Sunday, September 5, 2010

The Elk River: Getting There

Planning and executing a trip into remote areas takes a considerable amount of work to address the logistics of transport, equipment needs, and scheduling. Having completed this work on previous trips, for example the Nahanni River in 2007, I am grateful to Nestor Lewyckyj for his role in arranging the outfitting of canoes and air transport with the "legendary" Tundra Tom. (I have listed a number of recommendations at the end of this blog for those considering this trip concerning logistics).

My travel companions, Nestor Lewyckyj, Taras Gula and Roman Poluha have known each other since childhood and have trekked together on other occasions. One of the dynamics that played out on the trip was my need to adjust to a cohesive group with whom I did not share prior history. That being said, I felt welcomed from the outset and my travelling partners were generally agreeable and easy to get along with. The fact that we had all participated in the scouting movement provided a reference point for the ethics associated with camping and group cooperation.

We had arranged that I meet with the others in Winnipeg on July 10th and from there we would drive the 1800 kilometres to Stony Rapids, Saskatchewan. The guys picked me up at the Winnipeg airport at about noon on the 10th and we arrived at our destination in the mid afternoon of the 11th. It is interesting to note that the original end point for our journey was to be Points North Landing, SK some 200 km. south of Stony Rapids, but due to contractual difficulties between Tundra Tom and Tindi Air our plans were changed at the last minute. Our new carrier was to be Transwest Air. This change meant that we would have to drive an additional 200 km, taking us nearly 7 hours, over an extremely rough road, that a regular sedan would not have survived.

The trip from Winnipeg provided myself and my travel-mates an opportunity to get to know each other. We took turns being driver, co-pilot and backseat sleepers as we drove continuously for the thirty-something hours. This road trip became an adventure in its own right as we witnessed changes in the terrain, wildlife sightings and a forest fire in progress. The road trip was, in fact, a continuation of a much longer journey that Nestor, Taras and Roman had begun in Montreal on July 8th. Needless to say, we were all glad to have arrived at the Whitewater Inn and receive the hospitality of our hosts, Tim and Pearl.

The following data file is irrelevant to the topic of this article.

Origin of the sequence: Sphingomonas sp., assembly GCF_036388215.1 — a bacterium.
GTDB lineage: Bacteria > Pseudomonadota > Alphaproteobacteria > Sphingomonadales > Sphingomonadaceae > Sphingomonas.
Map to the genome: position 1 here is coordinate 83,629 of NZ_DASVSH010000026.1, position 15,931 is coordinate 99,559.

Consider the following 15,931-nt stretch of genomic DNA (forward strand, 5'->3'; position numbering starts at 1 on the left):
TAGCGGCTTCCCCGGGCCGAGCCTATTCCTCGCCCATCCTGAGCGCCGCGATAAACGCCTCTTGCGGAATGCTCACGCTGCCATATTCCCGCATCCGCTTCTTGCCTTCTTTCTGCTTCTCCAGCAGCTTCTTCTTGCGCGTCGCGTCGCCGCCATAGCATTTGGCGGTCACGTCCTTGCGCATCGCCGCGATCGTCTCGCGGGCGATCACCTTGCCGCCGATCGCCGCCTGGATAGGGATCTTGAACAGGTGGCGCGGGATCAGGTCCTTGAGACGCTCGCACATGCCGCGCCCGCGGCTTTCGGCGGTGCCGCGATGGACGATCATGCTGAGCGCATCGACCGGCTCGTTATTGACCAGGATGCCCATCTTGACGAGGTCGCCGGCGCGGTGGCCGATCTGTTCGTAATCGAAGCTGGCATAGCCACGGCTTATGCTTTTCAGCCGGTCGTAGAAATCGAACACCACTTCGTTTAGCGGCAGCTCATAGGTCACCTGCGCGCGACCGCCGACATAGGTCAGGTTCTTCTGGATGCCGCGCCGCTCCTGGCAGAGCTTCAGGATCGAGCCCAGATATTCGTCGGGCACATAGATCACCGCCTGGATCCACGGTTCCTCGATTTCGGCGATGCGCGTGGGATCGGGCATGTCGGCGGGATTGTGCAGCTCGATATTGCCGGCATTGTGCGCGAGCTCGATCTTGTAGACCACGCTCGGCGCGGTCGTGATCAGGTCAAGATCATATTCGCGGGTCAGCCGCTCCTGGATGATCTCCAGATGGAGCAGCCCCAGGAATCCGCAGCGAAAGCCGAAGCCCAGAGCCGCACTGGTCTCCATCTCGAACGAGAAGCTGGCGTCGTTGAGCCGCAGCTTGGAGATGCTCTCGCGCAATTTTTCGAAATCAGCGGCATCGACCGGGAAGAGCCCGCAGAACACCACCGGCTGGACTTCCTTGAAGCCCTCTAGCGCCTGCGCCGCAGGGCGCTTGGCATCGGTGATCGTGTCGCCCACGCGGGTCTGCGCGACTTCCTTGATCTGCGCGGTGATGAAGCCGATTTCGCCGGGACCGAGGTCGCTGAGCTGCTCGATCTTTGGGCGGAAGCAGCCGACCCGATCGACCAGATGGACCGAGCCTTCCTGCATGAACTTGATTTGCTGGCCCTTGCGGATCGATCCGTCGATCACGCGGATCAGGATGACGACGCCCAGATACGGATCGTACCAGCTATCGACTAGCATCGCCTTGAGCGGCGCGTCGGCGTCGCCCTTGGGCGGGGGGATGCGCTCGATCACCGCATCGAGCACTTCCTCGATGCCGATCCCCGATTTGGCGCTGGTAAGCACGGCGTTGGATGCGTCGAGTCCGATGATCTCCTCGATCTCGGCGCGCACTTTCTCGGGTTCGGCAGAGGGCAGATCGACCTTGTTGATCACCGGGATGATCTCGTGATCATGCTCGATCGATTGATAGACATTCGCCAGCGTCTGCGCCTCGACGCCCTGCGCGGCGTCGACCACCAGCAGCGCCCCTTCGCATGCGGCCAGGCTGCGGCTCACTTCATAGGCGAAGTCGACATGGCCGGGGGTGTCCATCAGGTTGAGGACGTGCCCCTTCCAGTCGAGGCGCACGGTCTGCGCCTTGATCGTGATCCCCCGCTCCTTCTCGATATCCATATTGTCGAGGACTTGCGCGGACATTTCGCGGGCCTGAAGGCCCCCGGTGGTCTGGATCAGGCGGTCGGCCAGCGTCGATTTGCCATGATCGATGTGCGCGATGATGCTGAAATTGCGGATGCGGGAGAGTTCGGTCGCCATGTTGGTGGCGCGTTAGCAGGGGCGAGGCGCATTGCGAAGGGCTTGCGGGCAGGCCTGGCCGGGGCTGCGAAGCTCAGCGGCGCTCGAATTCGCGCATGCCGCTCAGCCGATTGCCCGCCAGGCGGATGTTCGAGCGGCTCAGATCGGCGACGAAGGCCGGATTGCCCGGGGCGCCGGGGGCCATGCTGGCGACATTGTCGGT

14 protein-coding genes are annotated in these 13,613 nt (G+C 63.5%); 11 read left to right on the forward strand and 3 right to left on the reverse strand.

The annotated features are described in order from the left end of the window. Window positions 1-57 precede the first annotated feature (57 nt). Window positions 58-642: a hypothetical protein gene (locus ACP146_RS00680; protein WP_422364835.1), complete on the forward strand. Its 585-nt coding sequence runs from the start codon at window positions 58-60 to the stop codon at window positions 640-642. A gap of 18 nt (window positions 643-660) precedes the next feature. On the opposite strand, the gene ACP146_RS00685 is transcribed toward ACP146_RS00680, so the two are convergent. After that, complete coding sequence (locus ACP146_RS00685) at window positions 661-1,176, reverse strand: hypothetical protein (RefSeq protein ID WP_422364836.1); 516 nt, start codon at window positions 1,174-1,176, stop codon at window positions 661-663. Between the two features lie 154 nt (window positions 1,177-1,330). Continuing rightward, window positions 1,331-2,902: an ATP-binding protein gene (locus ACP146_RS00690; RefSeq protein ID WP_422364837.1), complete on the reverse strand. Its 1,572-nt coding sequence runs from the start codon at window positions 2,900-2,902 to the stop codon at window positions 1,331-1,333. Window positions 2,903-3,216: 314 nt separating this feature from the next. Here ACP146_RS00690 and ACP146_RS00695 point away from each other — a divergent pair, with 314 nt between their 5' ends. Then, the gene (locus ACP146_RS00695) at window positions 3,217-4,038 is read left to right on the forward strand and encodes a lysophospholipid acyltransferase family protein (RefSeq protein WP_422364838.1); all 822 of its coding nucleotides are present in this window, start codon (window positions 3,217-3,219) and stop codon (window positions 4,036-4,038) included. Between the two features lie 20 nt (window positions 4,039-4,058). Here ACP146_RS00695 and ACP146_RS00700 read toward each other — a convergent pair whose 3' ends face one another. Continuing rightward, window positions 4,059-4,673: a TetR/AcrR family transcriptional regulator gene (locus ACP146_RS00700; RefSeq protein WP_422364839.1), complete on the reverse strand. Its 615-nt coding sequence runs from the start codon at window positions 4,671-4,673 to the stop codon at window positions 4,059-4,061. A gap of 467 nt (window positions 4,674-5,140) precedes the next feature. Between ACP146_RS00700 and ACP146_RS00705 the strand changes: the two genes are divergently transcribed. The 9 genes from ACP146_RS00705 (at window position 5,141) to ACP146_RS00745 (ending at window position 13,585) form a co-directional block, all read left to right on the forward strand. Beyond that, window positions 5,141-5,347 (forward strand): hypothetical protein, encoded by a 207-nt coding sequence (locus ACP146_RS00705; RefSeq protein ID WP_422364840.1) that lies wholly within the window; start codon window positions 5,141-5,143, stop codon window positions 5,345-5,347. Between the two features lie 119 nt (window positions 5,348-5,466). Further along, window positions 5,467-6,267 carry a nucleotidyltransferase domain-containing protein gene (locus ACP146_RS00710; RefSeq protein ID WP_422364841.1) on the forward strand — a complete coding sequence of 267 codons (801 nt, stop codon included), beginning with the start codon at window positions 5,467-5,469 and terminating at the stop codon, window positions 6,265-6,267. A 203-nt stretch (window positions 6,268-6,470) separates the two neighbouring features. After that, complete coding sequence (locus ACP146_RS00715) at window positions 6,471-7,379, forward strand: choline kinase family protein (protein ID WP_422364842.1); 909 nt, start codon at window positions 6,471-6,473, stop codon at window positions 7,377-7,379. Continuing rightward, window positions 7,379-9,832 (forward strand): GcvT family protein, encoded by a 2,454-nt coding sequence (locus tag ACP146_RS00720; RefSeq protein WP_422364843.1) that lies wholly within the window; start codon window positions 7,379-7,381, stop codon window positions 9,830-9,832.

Once we were settled in at the Whitewater Inn we learned that our flight onto the Elk River would be delayed a day due to unforeseen damage to the pontoon of the Twin Otter that would carry us. While somewhat concerning, given that it would mean one less day on the river, this delay allowed us to organize our gear and to rest after the road trip. We took the opportunity to explore the waterfront at Stony Rapids and take in the local scene. Given that Stony Rapids and the neighbouring community of Black Lake are dry and the fact that we had failed to buy beer or wine en route, were consigned to drinking Roman's whiskey in our rooms!

For access to my still pictures of the trip visit Elk River And Thelon Rivers pictures.

Recommendations Re: logistics
  • Points North and Stony Rapids are excellent locations from which to launch your expedition into this region of the Northwest Territories, as they are served by an excellent air carrier in Transwest Air
  • The difficulty in road travel to Stony Rapids can be avoided by taking a Transwest flight from Saskatoon, SK to Points North, SK
  • Churchill River Canoe Outfitters can provide canoes and gear out of both Points North and Stony Rapids

Next: Brief History and the Trip begins
(click to continue)

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